Gambia’s Barrow does not rule out Jammeh’s extradition

After six months in power, Gambian president speaks to Anadolu Agency

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Gambia’s new president Adama Barrow has told Anadolu Agency that his government will not hesitate to seek the extradition of the country’s former autocratic ruler Yahya Jammeh.

Jammeh, former military ruler who governed the small nation with an iron fist from 1994 to 2016, has been accused by right groups and opponents of widespread killings and torture during his reign.

“Every atrocity and human rights abuse in the past 22 years will be investigated and people who are responsible will be prosecuted. We will not compromise that without any doubt,” Barrow said in an interview with Anadolu Agency on Wednesday.

About two months ago, Gambia’s High Court issued an arrest warrant for over a dozen former soldiers believed to be part of Jammeh’s hit squad but their extradition from Guinea Bissau and Mauritania, where they are reportedly based, has not yet been secured.

“We will not hesitate to do that [seek Jammeh’s extradition] but we will have to wait for the due process,” he said. “We have to get the facts first. That is why getting those people [soldiers] back in this country will help in that process.

“That is why we are in contact with neighboring countries so that we can get those people and have firsthand information.”

Despite promises for justice after the fall of Jammeh, Barrow’s administration is yet to secure any successful prosecution.

Desire for justice

Currently, nine former intelligence officers who served Jammeh are being tried for the alleged killing of an opposition activist, Solo Sandeng who died while in jail in April 2016.

There has been some criticism targeting the Justice Ministry due its alleged incapacity to deal with past crimes,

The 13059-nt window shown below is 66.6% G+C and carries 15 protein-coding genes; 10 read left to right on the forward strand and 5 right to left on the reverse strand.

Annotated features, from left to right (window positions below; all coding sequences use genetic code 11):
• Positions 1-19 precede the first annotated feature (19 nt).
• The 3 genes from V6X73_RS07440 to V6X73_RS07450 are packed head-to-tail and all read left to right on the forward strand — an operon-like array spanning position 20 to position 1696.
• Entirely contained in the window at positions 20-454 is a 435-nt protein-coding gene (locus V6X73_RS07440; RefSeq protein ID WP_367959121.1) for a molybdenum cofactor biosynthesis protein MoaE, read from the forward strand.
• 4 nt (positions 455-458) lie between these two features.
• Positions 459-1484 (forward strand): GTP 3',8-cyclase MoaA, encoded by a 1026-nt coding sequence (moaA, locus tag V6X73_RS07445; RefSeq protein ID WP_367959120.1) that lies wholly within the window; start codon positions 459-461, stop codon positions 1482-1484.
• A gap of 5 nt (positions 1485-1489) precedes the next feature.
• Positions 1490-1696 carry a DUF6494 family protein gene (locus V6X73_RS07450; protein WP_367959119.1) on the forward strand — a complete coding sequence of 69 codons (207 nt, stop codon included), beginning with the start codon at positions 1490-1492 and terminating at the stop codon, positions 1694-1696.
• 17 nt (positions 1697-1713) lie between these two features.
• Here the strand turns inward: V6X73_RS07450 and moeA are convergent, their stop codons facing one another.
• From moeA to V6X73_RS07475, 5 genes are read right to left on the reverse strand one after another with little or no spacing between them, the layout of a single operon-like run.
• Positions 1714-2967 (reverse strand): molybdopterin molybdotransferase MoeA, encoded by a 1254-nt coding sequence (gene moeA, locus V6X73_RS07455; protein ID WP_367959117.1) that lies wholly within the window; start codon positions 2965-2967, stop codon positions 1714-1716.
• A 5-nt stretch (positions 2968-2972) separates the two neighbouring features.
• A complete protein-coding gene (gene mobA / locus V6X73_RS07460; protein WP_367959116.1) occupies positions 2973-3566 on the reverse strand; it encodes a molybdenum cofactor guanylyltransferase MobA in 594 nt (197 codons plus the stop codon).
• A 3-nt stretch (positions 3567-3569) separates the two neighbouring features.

Barrow said it was a desire for justice that led to the establishment of a commission of inquiry into the assets and activities of Jammeh and his associates about a week ago.

The Gambian leader also downplayed the security challenges of the small nation despite the presence of foreign troops and the reported presnce of active Jammeh loyalists in the army.

About a month ago, a leaked security brief from the Senegalese military indicated that Gambia was facing a security threat from former Jammeh allies based out of the country and within.

About a week ago, Gambian army issued a press release announcing the arrest of four soldiers who were reportedly engaged in mutinous acts.

“These [cases] are in the minority and after 22 years of dictatorship we expect such things, pockets of resistance, but we are working very much to make sure the security situation is controlled. I am absolutely sure of the loyalty of the Gambia Armed Forces,” he said.

Barrow said his administration was under the pressure of a population that was expecting so much within a short period of time.

“We have done the initial restructuring and with the help from outside in the form of budget support, we are now stabilizing the economy,” Barrow said.

Jammeh’s reign came to an end in January when he was forced to leave due to the threat of military intervention from regional states. He had initially accepted electoral defeat in December 2016 but then backtracked and said he would contest Adama Barrow’s victory.

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